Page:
Still, in most cases, do not fork the code.

Incentives for Changing Culture

Changes in an organizations IT often hinge on cultural changes rather than the (relatively) simple technological changes. Moving into the advanced stages of using open source – being involved in open source – is no different. Changing culture depends on incenting individuals, then teams, and then whole companies to change and embody the resulting new culture. Why might those organization stake-holders care enough to change culture?

  • Exposure to new tech and people – people in organizations can often be, or even feel, isolated from the rest of the world. More than just making them feel bad, this is a risk for organization that depend on their employees to come to work with new ideas to solve problems and help drive revenues. Being involved in open source is one to combat conceptual isolation because the open source world is, almost by definition, done all in the public, in the open. There are typically people from multiple organizations, even cultures involved, giving participants a better chance to develop a “worldly” vision.
  • Resume – for individuals, having open source experience in their work experience is very valuable. While an organization may not like to think about improving the hire-ablity of their employees (it implies these employees will leave, possibly for competitors), increasing the skills and reputation of employees can be a strong incentive to keep employees happy and to encourage them to be involved in open source.
  • More control over project – involvement, “showing up” is the main currency in the open source world. The more an organization is involved in an open source project, the more control they may have over the quality and future direction of the project.
  • Fight employee boredom – working day-to-day in a closed world can be boring for employees. While the same can be said of using open source, getting involved in the open source world does offer a high chance of making an employees work-life more interesting.
  • Open source non-core, platform code – when it comes to software that does not differentiate a business, the incentives are high for companies to use open source software, if only for lower costs. As noted earlier, companies should carefully consider the openness of core software that allows them to beat their competition.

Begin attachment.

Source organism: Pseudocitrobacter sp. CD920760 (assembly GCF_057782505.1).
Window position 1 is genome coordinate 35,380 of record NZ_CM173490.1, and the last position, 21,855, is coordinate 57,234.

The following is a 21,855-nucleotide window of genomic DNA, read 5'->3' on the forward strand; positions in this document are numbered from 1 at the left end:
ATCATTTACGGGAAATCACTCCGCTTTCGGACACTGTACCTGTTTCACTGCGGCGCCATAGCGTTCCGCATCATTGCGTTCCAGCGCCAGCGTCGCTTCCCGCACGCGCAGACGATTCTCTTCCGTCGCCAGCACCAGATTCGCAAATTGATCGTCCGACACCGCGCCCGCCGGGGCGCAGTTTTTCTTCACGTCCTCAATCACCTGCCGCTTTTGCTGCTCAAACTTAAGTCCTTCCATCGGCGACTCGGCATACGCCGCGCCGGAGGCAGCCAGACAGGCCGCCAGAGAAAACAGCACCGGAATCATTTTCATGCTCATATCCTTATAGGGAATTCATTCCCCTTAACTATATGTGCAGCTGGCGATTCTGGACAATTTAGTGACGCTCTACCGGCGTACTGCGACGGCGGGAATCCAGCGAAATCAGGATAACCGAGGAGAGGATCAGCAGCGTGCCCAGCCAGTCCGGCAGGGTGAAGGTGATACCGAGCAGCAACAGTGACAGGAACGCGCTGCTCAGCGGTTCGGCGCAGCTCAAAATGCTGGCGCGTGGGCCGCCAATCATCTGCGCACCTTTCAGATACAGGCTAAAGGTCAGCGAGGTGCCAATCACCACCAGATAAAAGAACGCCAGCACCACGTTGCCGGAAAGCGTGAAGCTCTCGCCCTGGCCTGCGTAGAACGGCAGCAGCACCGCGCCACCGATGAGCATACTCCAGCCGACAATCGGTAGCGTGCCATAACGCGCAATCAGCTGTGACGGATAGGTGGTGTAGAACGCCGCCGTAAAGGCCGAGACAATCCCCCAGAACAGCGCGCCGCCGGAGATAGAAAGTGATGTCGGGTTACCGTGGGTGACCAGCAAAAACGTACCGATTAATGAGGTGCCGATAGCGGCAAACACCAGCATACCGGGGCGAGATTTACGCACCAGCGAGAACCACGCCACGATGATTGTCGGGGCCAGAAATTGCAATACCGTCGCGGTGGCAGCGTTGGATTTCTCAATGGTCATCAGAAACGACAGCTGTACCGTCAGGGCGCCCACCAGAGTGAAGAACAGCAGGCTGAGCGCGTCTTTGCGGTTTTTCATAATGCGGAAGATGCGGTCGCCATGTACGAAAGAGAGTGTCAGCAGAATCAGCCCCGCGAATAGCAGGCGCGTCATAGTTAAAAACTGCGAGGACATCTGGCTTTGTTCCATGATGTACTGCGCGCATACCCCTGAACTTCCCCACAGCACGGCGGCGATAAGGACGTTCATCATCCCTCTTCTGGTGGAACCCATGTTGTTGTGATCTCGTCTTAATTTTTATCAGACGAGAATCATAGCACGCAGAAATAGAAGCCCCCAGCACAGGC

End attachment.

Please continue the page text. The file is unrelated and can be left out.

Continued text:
• Commodification – ideally, a company will spend money on commodities instead of more expensive, unique offers. Companies that get involved in open source are, more than likely, helping further cement the commodification of software which drives down costs.
  • Control – as mentioned many times above, the more an organization – or individual – is involved in an open source project, the more control they will share over the project.

Conclusions – Control Your Own Destiny

For an organization, open source offers the chance to of not only lower costs, more open communities to draw from, and, in the best case, innovative software. Ultimately, moving beyond simply “using” open source into being involved with and supporting open source affords the organization a better chance to share control over the ongoing life of software it depends on. This translates into more overall control of an organization’s own destiny, which is clearly a highly desirable outcome for any strategic decision, such as becoming more involved in open source.

Categories: Conferences, Enterprise Software, Open Source.

Comment Feed

8 Responses

  1. this is really solid. should we drop it in a PDF too? looks thorough, and like the kind of note the PDF readin classes would enjoy, get something out of. redmonk library 😉

  2. As business owner whose company (Memset – UK's leading Web & IT host) is built on open source (everything from project management systems to Xen which underlies our virtual machine technology), I think this is an excellent post.

    We believe in contributing to the projects that we use in-house (my brother, Nick, gets the credit there). If more companies did the same then open source software would appear much more reliable to the M$-dominated large corporate world, since the community's face then changes from one of a bunch of geeks with too much time on their hands to serious enterprises relying on open source for their continued prosperity.


  3. James: indeed, it'd make a good PDF. There should be a Korean version floating around somewhere too, already in PDF.

    Ian, Kate: I'm glad you liked the post 😉